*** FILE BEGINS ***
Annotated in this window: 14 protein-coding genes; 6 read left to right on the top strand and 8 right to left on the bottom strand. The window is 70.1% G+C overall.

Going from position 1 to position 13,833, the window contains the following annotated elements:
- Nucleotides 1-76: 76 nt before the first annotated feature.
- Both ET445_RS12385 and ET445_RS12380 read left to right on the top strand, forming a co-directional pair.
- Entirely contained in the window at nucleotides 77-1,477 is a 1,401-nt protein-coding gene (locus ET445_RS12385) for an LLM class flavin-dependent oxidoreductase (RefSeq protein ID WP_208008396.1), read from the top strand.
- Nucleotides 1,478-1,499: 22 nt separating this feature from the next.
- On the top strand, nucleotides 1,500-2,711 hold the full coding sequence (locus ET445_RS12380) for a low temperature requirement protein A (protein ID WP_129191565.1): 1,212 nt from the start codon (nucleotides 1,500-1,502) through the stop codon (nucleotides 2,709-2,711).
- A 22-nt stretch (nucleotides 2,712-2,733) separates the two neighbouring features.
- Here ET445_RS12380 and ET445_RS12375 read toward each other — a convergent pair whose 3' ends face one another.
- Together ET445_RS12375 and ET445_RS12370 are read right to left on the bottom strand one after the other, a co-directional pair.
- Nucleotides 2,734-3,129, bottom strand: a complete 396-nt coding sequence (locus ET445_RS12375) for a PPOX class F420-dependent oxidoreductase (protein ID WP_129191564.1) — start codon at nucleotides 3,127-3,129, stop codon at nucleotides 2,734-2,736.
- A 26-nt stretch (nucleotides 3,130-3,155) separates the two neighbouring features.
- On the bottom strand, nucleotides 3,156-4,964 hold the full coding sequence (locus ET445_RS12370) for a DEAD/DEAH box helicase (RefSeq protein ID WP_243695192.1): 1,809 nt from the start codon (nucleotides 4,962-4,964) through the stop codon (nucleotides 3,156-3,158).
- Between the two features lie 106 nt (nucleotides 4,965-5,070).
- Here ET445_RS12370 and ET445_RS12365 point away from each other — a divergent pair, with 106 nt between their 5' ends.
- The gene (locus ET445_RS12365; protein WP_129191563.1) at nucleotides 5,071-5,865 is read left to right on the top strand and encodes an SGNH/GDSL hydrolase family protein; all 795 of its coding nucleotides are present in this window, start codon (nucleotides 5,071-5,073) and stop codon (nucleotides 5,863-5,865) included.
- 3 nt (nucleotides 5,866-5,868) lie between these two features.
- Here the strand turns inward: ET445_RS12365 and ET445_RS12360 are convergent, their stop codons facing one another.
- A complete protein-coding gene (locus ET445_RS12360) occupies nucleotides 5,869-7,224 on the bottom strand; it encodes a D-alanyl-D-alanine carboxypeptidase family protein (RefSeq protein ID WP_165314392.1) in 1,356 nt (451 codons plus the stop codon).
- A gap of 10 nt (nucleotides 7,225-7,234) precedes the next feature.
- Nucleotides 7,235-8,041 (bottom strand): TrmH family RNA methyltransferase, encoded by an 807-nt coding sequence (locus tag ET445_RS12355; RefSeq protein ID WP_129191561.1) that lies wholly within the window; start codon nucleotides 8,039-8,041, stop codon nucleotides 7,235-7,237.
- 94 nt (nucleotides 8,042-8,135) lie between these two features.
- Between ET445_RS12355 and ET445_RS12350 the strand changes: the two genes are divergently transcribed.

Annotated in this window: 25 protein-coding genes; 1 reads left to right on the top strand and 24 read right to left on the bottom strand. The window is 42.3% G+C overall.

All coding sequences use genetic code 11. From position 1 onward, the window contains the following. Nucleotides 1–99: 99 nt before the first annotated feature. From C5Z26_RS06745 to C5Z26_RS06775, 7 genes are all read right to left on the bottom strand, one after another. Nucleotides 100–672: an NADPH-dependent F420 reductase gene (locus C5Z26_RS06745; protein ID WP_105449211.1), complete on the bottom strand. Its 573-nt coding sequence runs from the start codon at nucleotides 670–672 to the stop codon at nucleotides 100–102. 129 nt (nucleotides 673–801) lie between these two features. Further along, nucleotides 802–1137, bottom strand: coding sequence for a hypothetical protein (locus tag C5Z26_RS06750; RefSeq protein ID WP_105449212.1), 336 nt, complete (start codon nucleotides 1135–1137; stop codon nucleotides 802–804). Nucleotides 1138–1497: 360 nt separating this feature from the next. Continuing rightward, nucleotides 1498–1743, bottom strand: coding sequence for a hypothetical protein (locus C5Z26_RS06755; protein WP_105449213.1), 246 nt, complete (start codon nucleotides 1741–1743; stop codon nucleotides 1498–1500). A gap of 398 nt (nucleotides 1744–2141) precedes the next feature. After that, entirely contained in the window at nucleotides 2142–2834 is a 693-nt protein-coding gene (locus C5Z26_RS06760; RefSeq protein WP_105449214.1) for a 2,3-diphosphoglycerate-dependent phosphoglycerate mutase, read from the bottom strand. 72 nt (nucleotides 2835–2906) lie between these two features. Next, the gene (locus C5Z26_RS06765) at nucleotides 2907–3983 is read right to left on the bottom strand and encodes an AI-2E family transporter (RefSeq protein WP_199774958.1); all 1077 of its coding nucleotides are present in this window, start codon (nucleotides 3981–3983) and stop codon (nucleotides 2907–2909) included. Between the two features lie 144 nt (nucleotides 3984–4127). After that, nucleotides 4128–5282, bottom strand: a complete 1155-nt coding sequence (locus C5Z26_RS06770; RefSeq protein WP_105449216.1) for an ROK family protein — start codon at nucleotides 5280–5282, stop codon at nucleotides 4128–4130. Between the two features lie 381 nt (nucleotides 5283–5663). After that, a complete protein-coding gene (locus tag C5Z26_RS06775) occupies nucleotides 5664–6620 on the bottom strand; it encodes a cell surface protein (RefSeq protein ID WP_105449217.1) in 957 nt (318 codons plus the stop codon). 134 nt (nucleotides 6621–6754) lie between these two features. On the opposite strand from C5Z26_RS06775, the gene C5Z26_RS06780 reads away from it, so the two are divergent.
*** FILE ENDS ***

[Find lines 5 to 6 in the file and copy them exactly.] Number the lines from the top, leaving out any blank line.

- Entirely contained in the window at nucleotides 77-1,477 is a 1,401-nt protein-coding gene (locus ET445_RS12385) for an LLM class flavin-dependent oxidoreductase (RefSeq protein ID WP_208008396.1), read from the top strand.
- Nucleotides 1,478-1,499: 22 nt separating this feature from the next.